The highest-rated recruit on Davidson High School’s 2009 football team was safety Chris Hughes, who went on to have a solid SEC career at Mississippi State.
The next two safeties on that Warriors team will be starting alongside each other Sunday in the Super Bowl.
Jimmie Ward and Jaquiski Tartt of the San Francisco 49ers constitute one of the most interesting storylines in this year’s Super Bowl.
Ward was an undersized superstar at Davidson who was incredibly productive despite battling several injuries.
Tartt was a basketball player who played only one year of high school football.
How they went from Mobile to San Francisco (2,393 miles away) to reach the pinnacle of professional football is an American sports fairytale.
“What are the odds of two guys from the same high school team playing the same position in the Super Bowl for the same team,” said Fred Riley, who coached the pair at Davidson and now coaches Fairhope Storm of the Independent American Football League, which begins play on Feb. 22. “That’s a real stretch. And it’s not like they came from IMG Academy or Mater Dei. They came from a neighborhood public school in Mobile.”
It wasn’t like Ward and Tartt weren’t accomplished players at the high school level. Despite an injury that required him to wear a cast on his wrist for a while, Ward was the best player on a team that won 33 games over a three-year period.
As seniors in 2009, Ward and Tartt led the Warriors to 10 wins before falling to Prattville in the 10-7 defensive struggle in the state quarterfinals.
Ward, whose full name is the ultra-cool James Neko Suave Ward, led the team with 101 tackles as a senior. He had six interceptions over his final two seasons. But when it came time for college, he had only one offer.
“He played hurt quite a bit because he was just so reckless with his body,” Riley said. “He was a 5-foot-10, 155-pound kid who probably shouldn’t have been hurling it around like he did. He wasn’t physically developed, but he made plays from the time he set foot on the field. He understood naturally what all 11 players on offense were going to do. He had great anticipation as a player, which meant he played faster than he was.”
Jerry Kill was the only college coach to recognize Ward’s talents. When Kill left Southern Illinois for Northern Illinois, his offer to Ward still stood.
“I told anyone who would listen that Jimmie was going to make somebody famous for being the person who signed Jimmie Ward,” Riley said. “He impacted recruiting down here for many years because teams were looking for the next Jimmie Ward.”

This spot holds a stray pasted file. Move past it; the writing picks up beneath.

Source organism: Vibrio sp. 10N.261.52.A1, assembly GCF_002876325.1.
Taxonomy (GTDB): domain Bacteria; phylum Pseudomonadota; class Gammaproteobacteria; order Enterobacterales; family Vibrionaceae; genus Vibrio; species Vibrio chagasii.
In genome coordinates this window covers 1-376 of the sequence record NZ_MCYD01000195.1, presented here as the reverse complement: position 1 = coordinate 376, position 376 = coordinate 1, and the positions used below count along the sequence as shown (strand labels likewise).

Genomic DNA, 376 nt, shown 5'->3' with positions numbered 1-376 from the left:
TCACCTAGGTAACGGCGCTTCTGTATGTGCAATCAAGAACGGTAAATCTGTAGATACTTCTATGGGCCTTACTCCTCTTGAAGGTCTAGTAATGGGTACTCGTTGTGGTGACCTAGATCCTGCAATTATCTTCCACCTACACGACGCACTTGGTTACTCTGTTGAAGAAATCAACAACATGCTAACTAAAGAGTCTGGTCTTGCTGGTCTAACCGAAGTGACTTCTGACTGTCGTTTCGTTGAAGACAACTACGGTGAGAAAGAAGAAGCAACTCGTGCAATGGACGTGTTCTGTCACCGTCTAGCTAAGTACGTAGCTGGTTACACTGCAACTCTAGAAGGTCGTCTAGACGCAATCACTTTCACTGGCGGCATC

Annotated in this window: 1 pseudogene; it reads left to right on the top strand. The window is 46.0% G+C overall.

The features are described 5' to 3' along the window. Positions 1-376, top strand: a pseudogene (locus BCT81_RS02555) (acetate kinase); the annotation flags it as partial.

At Northern Illinois, Ward became an immediate contributor, setting a school record with three blocked punts as a freshman. As a senior in 2013, he led the team with 101 tackles, including 14 against Florida State in the Orange Bowl.
Ward was drafted in the first round by the 49ers (No. 30 overall), signing a four-year, $7.11 million contract. He has since signed two extensions for an additional $13 million.
Tartt entered the league one year after Ward because he spent five years developing at Samford.
“He was a basketball player who could play above the rim,” Riley said. “The players were recruiting him to play football. He’s the only player I can recall we allowed to come out in summer without going through spring practice. He did everything we asked him to do. Once he played more football, the light came on.”
Riley remembers one particular highlight that showcased Tartt’s ability.
“We won the region championship against Theodore when they had C.J. Mosley,” Riley said. “We were up 14-12 late in the game. We flushed quarterback, but the receiver got behind Jaquiski on a post pattern. They threw it over his head, but you could see him react to the play. He takes off and makes the tackle at the 3. The next play we get a turnover and win the game. That was the holy cow moment when you saw the burst he had.”
After redshirting, Tartt was a four-year star at Samford. He was chosen in the second round (No. 46 overall) a year after Ward.
He signed a four-year contract worth $5.03 million. In 2008, he signed a two-year extension for $13 million.
Now that they have both found success, it’s time for Ward and Tartt to have their moment in the spotlight at the biggest sporting event in America every year.
“It was always a pleasure to coach both of them,” Riley said. “I know I hope they’re both smiling at the end of the game Sunday night.”
Randy Kennedy, who has been a leading voice on the Gulf Coast sports scene for 18 years, writes a weekly column for Lagniappe. Follow him on Twitter: @kennedy_randy.
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